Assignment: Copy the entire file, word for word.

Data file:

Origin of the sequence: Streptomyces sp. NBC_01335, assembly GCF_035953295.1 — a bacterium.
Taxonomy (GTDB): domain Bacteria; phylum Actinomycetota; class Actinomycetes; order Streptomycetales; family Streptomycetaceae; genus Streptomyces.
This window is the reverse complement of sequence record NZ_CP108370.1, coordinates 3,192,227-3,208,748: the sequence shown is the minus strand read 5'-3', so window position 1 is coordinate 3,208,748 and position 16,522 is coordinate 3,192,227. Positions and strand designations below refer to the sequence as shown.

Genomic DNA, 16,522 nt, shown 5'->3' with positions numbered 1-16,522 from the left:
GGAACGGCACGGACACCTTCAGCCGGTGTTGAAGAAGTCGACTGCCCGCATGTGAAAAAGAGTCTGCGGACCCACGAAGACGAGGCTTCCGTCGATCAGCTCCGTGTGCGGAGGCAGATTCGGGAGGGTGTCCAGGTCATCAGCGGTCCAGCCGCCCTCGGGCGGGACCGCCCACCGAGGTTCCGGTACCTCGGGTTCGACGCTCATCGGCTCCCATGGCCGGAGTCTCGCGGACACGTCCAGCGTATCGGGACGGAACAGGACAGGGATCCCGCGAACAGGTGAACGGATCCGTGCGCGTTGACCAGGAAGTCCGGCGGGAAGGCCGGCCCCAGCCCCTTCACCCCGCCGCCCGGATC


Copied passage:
Origin of the sequence: Streptomyces sp. NBC_01335, assembly GCF_035953295.1 — a bacterium.
Taxonomy (GTDB): domain Bacteria; phylum Actinomycetota; class Actinomycetes; order Streptomycetales; family Streptomycetaceae; genus Streptomyces.
This window is the reverse complement of sequence record NZ_CP108370.1, coordinates 3,192,227-3,208,748: the sequence shown is the minus strand read 5'-3', so window position 1 is coordinate 3,208,748 and position 16,522 is coordinate 3,192,227. Positions and strand designations below refer to the sequence as shown.

Genomic DNA, 16,522 nt, shown 5'->3' with positions numbered 1-16,522 from the left:
GGAACGGCACGGACACCTTCAGCCGGTGTTGAAGAAGTCGACTGCCCGCATGTGAAAAAGAGTCTGCGGACCCACGAAGACGAGGCTTCCGTCGATCAGCTCCGTGTGCGGAGGCAGATTCGGGAGGGTGTCCAGGTCATCAGCGGTCCAGCCGCCCTCGGGCGGGACCGCCCACCGAGGTTCCGGTACCTCGGGTTCGACGCTCATCGGCTCCCATGGCCGGAGTCTCGCGGACACGTCCAGCGTATCGGGACGGAACAGGACAGGGATCCCGCGAACAGGTGAACGGATCCGTGCGCGTTGACCAGGAAGTCCGGCGGGAAGGCCGGCCCCAGCCCCTTCACCCCGCCGCCCGGATC